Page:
New Zealand Law Society - New books

New books

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LawTalk provides information on all legal books of interest to New Zealand lawyers after it has received a review copy from the publisher.

LinkedIn for Lawyers: connect, engage and grow your business, 2nd edition

By Kirsten Hodgson
Legal marketer Kirsten Hodgson has updated her guide for New Zealand lawyers on how to use and enhance the business development opportunities offered by LinkedIn.
LexisNexis NZ Ltd, September 2015, 978-1-927248-63-8, 312 pages, paperback and e-book, $55.00 (GST included, p&h excluded).

Nevill’s Will Drafting Handbook, 7th edition

By Sarah Parsons and Nicky Richardson
The sixth edition was published in 2011. A CD-Rom is included with this collection of sample clauses and sample wills. The law is stated as at 30 April 2015.
LexisNexis NZ Ltd, September 2015, 978-1-927313-32-9, 164 pages, paperback and e-book, $160.00 (GST included, p&h excluded).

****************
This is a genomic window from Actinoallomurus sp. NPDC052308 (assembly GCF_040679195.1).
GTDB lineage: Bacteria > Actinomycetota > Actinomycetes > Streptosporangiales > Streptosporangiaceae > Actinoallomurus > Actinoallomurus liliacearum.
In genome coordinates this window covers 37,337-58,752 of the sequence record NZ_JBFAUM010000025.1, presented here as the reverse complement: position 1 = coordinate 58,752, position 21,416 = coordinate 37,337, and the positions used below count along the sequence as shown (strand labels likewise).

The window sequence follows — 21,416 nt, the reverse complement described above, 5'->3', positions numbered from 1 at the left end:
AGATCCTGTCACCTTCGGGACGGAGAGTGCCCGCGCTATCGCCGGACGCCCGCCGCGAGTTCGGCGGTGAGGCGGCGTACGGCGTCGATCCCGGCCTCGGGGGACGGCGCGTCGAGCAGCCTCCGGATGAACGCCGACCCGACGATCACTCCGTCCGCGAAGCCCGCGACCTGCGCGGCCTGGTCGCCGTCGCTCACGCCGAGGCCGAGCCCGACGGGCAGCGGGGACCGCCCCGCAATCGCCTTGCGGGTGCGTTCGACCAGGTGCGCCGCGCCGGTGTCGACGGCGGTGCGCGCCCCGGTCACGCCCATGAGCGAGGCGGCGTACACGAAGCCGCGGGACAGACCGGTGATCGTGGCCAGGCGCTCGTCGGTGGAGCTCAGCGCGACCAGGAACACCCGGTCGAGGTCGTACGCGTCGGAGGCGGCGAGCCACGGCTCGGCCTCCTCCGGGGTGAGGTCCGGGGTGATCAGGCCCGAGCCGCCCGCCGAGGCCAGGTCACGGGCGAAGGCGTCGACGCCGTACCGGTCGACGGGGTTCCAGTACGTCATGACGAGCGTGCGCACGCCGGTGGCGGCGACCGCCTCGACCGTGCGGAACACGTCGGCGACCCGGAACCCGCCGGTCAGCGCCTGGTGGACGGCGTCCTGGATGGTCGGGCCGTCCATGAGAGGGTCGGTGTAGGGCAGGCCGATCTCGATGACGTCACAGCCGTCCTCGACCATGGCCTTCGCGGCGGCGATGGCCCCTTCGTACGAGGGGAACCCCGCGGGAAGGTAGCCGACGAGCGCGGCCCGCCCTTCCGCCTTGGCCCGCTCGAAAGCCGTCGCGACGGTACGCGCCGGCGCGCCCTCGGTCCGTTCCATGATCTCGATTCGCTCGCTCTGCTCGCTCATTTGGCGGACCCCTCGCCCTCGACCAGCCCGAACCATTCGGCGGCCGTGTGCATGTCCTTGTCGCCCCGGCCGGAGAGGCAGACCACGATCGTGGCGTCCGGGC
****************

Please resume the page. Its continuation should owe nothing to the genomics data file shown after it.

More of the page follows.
The New Zealand Bill of Rights Act: A Commentary, 2nd edition

By Andrew Butler and Petra Butler
Published on the 25th anniversary of the NZBORA, this updates the 2005 first edition. The commentary examines the structure and history of the Bill of Rights, looks at its operational provisions, examines the individual rights and freedoms which are guaranteed, and looks at remedies for Bill of Rights violations.
LexisNexis NZ Ltd, September 2015, 978-1-927183-60-1, 1,889 pages, paperback and e-book, $210.00 (GST included, p&h excluded).

Trade Marks in Practice, 3rd edition

By Paul Sumpter
The second edition was published in 2011 and the author notes that there has been a “swarm” of IPONZ tribunal hearings since, along with some important court decisions and legislative amendments. The book is organised as section-by-section commentary to the Trade Marks Act 2002 and regulations.
LexisNexis NZ Ltd, September 2015, 978-1-927313-36-7, 370 pages, paperback, $160.00 (GST included, p&h excluded).

Western Legal Traditions: A Comparison of Civil Law and Common Law

By Martin Vranken
Accepting that public perceptions and attitudes to the law can vary in space and time, Melbourne Law School Associate Professor Vranken explores legal solutions to selected problem scenarios in their broader historical, economic, political and societal context. His discussion covers issues such as who bears the cost of an accident (with reference to our ACC system), the duty to rescue, and labour law.
Federation Press, August 2015, 978-1-760020-29-3, 169 pages, paperback, A$89.95.

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